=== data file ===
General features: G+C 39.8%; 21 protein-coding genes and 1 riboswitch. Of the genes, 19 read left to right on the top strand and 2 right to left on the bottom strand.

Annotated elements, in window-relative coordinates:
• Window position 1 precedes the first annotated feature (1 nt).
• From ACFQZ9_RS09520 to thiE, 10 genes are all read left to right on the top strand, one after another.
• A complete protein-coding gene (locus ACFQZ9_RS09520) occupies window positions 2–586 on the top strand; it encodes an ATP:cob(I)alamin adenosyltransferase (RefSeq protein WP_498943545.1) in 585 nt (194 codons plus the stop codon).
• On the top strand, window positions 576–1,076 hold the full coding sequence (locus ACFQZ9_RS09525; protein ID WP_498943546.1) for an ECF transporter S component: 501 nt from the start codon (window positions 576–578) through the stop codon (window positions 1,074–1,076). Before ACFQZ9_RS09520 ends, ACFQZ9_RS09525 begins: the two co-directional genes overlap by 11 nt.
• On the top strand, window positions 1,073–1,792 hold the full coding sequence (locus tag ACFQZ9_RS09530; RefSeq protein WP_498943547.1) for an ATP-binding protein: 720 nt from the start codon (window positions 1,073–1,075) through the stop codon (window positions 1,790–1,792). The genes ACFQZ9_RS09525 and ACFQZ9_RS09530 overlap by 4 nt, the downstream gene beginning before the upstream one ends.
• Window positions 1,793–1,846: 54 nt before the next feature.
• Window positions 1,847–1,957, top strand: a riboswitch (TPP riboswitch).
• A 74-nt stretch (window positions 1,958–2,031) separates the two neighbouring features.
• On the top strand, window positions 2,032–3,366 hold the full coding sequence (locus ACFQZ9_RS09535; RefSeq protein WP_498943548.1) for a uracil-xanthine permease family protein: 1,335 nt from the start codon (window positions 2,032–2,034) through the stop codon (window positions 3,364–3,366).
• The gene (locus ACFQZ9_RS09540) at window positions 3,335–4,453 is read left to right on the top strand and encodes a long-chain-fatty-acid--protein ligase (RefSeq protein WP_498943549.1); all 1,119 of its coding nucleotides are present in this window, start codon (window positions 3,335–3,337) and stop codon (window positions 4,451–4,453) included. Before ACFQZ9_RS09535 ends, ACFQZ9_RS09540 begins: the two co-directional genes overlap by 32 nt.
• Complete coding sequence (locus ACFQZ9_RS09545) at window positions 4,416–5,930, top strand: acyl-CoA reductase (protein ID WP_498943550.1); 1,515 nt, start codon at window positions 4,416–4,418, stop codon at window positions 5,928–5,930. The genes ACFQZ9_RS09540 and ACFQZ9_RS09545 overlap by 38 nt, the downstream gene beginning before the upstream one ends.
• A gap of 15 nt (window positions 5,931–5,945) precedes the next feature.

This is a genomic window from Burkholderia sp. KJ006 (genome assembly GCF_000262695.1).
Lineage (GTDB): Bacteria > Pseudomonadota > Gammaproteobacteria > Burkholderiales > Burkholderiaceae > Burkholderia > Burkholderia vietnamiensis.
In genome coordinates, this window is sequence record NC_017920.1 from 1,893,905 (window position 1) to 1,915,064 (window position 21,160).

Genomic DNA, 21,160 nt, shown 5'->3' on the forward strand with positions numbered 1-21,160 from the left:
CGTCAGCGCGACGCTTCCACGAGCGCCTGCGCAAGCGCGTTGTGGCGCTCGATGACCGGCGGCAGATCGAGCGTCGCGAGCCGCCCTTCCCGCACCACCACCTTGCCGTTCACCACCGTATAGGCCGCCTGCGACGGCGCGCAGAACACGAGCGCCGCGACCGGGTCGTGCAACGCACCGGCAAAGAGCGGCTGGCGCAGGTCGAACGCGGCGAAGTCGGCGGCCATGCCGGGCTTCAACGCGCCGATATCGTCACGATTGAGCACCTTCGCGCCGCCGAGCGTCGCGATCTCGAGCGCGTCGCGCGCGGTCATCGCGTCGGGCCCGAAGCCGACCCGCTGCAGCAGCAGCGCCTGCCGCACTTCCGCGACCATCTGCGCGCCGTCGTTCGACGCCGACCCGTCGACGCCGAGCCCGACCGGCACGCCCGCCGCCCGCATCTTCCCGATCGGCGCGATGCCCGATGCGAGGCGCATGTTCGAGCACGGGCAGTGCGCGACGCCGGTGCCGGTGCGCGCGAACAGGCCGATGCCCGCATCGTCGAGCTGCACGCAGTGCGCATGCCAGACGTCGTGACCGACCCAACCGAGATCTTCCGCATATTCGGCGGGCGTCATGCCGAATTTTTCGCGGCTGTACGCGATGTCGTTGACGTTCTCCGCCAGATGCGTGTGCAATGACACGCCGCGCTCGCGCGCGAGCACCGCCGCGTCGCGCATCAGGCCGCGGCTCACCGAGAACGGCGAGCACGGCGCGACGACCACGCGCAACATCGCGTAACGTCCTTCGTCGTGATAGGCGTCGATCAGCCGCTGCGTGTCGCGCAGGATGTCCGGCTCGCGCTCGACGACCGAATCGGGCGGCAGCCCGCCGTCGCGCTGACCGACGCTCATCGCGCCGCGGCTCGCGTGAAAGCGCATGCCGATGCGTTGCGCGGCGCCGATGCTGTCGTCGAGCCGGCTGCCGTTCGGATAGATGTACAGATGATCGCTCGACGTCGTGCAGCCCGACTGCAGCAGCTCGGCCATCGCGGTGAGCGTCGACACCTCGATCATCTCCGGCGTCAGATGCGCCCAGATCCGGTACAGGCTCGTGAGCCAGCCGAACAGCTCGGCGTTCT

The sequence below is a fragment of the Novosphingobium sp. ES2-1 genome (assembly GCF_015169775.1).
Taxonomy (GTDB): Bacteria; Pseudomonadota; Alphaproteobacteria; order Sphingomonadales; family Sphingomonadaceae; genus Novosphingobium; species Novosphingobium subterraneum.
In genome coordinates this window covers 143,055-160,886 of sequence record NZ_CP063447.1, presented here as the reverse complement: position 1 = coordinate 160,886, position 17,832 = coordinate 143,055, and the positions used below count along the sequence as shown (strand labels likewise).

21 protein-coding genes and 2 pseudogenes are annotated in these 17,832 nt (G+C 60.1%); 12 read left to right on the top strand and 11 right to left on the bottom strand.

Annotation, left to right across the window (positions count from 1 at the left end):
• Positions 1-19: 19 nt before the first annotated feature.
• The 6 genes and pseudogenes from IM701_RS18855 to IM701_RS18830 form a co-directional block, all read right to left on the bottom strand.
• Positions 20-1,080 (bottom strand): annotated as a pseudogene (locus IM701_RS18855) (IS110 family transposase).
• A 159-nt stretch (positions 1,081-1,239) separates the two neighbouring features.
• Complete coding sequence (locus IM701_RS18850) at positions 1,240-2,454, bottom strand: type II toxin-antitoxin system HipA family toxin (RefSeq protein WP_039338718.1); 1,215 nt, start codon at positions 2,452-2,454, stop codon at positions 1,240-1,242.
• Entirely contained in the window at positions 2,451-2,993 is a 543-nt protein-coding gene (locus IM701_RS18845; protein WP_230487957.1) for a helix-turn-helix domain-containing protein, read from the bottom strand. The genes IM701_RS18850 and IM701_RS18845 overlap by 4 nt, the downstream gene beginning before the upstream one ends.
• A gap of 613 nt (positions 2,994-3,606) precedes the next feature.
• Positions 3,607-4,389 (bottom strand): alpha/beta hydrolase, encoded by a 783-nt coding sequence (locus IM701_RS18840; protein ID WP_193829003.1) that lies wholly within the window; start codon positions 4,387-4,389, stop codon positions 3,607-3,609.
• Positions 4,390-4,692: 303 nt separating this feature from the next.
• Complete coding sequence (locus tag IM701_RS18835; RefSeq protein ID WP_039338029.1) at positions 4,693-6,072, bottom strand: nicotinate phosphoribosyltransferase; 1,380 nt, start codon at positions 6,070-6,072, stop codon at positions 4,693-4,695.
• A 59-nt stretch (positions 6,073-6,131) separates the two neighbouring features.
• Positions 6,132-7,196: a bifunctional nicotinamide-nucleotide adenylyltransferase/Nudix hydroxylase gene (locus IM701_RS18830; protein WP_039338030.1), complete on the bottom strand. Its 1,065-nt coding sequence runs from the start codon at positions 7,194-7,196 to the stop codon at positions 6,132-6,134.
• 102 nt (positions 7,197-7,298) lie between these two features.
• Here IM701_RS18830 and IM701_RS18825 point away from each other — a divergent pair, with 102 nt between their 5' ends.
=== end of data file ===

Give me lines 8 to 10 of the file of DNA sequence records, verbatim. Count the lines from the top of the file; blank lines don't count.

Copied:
• Window positions 1,793–1,846: 54 nt before the next feature.
• Window positions 1,847–1,957, top strand: a riboswitch (TPP riboswitch).
• A 74-nt stretch (window positions 1,958–2,031) separates the two neighbouring features.